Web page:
“With you on the approach.”
Those were the last words that were heard from the Aero National Piper Navajo N3591P.
According to the National Transportation Safety Board’s preliminary report, the plane contacted the University Park Airport tower with that message at 8:25 a.m. June 16, one minute after the pilot was instructed to change radio frequencies and contact the tower as it came closer to landing.
“The tower controller acknowledged the call and issued a landing clearance. There were no further communications with the airplane despite multiple attempts by (air traffic control),” according to the report.
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Eighteen minutes later, the airport operations ground vehicle near runway 24 saw smoke from the trees a mile to the northeast.
The Piper had met its final resting place, a patch of woodland owned by Penn State in Benner Township.
The preliminary information shows a flight where nothing seemed to go wrong, but two Pittsburgh-area men still died: pilot Gary Orner, 62, and his passenger, corneal surgeon Robert Arffa, 60, who was making a regular monthly visit to Centre County to perform Lasik vision correction.
Aero National is an air ambulance company based in Washington. President Tom Pizzuti said last week that Orner was an experienced pilot who made the trip often.
The NTSB’s findings showed that Orner logged many hours in a plane. He was rated to fly both single-engine planes and multi-engine crafts like the twin-engine Piper. His medical certification had just been reissued on March 7. At that time he had 12,400 hours of flight experience. From September 2015 to March, he spent 350 hours in the air.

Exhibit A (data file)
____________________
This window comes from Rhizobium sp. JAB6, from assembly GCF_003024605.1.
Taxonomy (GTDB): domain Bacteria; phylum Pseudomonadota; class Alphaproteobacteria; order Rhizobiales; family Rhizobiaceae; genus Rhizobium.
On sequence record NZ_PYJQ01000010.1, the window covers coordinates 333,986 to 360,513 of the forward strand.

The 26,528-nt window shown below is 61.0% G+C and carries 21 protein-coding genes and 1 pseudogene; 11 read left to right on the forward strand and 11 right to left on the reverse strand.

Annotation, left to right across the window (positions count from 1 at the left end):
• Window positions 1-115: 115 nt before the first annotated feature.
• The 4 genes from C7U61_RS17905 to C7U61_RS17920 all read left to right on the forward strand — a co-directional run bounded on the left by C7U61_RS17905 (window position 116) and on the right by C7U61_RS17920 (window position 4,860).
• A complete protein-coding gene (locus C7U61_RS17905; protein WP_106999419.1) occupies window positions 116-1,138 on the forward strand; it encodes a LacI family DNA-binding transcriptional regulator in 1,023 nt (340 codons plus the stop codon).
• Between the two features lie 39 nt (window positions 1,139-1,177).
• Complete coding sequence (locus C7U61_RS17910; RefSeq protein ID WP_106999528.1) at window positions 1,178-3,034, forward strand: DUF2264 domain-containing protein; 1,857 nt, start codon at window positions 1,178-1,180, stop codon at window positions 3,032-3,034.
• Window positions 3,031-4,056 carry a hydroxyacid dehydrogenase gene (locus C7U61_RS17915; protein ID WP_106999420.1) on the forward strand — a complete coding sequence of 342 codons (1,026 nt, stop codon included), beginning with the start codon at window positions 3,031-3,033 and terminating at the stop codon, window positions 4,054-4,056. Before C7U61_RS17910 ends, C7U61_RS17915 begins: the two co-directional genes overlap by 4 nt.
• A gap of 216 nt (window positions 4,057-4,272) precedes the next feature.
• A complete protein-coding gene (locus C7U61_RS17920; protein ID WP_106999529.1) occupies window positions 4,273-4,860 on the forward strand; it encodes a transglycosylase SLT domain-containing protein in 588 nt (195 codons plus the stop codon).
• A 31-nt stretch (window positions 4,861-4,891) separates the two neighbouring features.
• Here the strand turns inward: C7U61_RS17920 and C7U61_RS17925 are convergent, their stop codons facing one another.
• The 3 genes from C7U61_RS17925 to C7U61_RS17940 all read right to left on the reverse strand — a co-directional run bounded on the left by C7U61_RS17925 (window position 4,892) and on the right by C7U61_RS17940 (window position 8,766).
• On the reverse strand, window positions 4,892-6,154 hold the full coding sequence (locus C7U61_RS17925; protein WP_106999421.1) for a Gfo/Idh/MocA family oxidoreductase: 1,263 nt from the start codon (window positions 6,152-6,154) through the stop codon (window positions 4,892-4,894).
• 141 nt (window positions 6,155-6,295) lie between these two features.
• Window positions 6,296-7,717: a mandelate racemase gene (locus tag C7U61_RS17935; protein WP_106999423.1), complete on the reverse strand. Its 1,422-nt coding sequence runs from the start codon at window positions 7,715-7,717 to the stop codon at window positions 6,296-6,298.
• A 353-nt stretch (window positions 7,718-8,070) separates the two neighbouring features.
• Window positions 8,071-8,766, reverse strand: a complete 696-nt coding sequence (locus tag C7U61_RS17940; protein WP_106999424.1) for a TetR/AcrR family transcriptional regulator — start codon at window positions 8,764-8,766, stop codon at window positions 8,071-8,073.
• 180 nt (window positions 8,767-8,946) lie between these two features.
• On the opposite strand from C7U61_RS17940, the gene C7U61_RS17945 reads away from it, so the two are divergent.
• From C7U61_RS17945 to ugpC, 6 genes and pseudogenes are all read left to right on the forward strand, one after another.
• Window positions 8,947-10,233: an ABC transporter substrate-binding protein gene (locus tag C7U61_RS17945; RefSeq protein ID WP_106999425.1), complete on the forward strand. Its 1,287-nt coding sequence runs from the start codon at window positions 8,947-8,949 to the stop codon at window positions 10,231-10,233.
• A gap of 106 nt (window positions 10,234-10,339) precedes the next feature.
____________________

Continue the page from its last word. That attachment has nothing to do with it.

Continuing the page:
The plane had logged plenty of air-time too. Built in 1980, it was inspected in February and had logged 15,999.6 miles at the time.
The report detailed the path of the plane, a 450-foot swath through “densely wooded terrain.” The Piper initially struck the treetops 70 feet off the ground. The wings tore off along the way. The engines and landing gear came free before the main body of the plane came to rest, with the propellers gouging and cutting into the trees.
And then there was the fire. The report says the post-crash blaze consumed the instrument panel, cockpit and cabin.
Both engines “displayed extensive thermal damage” but showed “no preimpact anomalies.”
The report shows no final answers, which will take months as the remnants of the plane are surveyed and more details picked apart. A final report could take a year or more to be released.
A second preliminary report has been issued for a crash that occurred just eight days earlier.
That plane, tail number N666GJ, was a Glasair kit craft built by Gerald Seela. Penn State officials did not identify the pilot in that crash, but no injuries were reported.
That report was just one sentence long, as the NTSB said it would look at the minor incident’s data and not travel to investigate the crash landing on the runway that caused only a brief closing of the airport.